Through triangulation again, the shot placement is determined and a score is produced. Interestingly, this is a scaled up version of the same system used to score international shooting competitions, such as the Olympics. Each pilot fires from high and low altitudes and short and long range. The design point for the Avenger gun is 4,000 feet of distance to the target. From this distance the gun is lethal to anything including armor and buildings. The first runs are close to this design point from high altitude. The control tower (one of the two previously mentioned) is aligned with a dead line, marked by two rows of white painted tires. Flying from behind the other tower and parallel to the road between the two, each pilot does his best to to put the accuracy of the gun to work. For the short range runs, the pilot must fire and finish firing before reaching the deadline, as well as not fly over or between any towers. All gun runs must also be performed above the 100′ altitude restriction.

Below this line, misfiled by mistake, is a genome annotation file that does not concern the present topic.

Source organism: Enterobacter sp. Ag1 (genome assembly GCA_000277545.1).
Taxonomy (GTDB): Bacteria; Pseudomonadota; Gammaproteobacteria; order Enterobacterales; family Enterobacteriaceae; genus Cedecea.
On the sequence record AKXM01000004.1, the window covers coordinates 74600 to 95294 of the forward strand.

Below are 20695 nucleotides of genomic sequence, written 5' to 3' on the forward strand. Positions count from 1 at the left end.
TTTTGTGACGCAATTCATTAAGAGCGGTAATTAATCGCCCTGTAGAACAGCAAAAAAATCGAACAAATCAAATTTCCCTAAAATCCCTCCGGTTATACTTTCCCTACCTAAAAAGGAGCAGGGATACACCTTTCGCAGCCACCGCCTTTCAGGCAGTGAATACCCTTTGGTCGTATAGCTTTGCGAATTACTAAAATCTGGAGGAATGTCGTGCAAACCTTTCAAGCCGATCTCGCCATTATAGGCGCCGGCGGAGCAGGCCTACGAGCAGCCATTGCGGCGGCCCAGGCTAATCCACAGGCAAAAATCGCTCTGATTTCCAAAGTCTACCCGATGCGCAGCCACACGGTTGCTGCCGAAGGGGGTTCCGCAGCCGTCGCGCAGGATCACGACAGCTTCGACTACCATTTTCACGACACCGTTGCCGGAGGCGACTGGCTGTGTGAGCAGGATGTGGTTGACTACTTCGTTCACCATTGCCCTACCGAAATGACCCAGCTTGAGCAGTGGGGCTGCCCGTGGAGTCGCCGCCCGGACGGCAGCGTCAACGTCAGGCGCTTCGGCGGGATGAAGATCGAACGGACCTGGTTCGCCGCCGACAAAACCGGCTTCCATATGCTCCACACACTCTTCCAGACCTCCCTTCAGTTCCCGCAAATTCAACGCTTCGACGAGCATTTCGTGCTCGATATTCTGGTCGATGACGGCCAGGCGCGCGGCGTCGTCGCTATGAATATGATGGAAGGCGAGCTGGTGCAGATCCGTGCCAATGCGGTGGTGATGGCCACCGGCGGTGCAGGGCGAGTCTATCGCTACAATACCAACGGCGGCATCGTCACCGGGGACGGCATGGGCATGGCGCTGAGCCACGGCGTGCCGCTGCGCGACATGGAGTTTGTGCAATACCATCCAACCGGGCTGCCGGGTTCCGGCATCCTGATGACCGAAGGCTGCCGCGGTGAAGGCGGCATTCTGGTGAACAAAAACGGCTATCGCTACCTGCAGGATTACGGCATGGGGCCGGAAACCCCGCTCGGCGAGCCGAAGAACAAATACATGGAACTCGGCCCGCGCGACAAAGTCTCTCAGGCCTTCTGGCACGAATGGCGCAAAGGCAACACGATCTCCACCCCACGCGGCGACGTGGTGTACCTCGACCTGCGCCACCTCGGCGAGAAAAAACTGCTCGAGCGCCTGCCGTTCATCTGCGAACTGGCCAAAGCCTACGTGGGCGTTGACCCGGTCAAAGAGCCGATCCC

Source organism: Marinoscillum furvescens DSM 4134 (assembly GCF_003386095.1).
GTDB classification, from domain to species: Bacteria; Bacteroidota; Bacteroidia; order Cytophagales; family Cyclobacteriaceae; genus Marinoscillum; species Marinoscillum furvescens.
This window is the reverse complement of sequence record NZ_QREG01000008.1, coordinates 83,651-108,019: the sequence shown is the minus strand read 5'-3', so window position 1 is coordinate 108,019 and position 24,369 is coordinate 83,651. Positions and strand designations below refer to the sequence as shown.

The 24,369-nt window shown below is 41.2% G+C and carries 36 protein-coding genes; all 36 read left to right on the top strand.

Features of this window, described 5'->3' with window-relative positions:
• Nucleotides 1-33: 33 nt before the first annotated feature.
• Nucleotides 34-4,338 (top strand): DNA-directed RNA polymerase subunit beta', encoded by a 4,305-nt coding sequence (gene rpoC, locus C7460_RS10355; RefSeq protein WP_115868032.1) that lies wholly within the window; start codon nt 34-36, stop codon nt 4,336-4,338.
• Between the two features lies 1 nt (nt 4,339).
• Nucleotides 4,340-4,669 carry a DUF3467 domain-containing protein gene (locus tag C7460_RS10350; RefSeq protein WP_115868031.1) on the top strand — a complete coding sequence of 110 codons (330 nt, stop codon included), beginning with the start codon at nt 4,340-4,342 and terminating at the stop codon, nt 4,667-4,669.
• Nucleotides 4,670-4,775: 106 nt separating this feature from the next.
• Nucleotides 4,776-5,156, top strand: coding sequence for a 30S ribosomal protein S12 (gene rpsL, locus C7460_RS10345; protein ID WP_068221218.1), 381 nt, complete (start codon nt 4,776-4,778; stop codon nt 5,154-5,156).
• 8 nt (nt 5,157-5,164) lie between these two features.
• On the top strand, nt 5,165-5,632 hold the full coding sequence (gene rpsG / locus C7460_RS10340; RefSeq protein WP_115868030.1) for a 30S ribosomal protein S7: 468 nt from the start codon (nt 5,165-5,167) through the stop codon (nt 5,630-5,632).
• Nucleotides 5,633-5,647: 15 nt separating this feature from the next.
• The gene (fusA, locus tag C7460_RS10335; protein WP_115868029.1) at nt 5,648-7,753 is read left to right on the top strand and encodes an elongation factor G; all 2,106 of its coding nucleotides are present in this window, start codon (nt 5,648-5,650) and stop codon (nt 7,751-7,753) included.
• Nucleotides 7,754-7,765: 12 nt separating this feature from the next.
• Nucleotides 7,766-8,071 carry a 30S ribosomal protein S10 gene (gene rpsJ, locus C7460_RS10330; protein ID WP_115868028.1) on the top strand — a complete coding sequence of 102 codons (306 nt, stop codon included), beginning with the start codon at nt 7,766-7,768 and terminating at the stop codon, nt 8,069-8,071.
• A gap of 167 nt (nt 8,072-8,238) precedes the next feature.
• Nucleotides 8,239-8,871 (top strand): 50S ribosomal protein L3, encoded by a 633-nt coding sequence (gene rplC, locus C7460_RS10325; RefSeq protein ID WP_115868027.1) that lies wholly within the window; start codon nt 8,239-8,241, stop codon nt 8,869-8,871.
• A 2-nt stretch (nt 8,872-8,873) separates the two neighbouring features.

Without question the most recognizable component of the A-10 is the gun. While most airframes receive a gun as part of the design process, in the case of the A-10 it could be said the gun received an airframe. The GAU-8 Avenger system is a seven-barreled, 1,050 round, nineteen-foot long harbinger of hurt for anything unfriendly on the ground. For ground troops pinned down, the furious growl of the ninety inch long barrels dispensing nearly 1 pound projectiles at nearly four-thousand rounds per minute is an irreplaceable reassurance from above that help is on the way. Given the aircraft carries twice as many rounds as other current multi-role aircraft, and nearly five times as many as it’s attempted replacement, it is no surprise the Warthog is so feared by the enemy, and so loved by friendly forces. The gun itself is extremely accurate. When compared to the vaunted Vulcan cannon, the GAU-8 delivers the same muzzle velocity, but with a larger, heavier bullet, resulting in much higher energy and superior ballistics. It is also roughly twice as accurate as the Vulcan with the average projectile dropping about 10 feet over the 4,000 feet with an average group spread of 40′. Undeniably, the A-10 has been responsible for more homecomings and reunited families than could ever be accurately counted. For the pilot of a Hawg, who sits in a one-thousand two-hundred pound titanium armored “bath tub”, he knows he can fly his aircraft down to tree-top level, engage targets from almost a mile away with the gun alone and make it back out. The plethora of hard points under the wings and fuselage afford the pilot a wide array of guided and unguided munitions for use from various altitudes and against various target types. Even air to air weapons can be successfully used.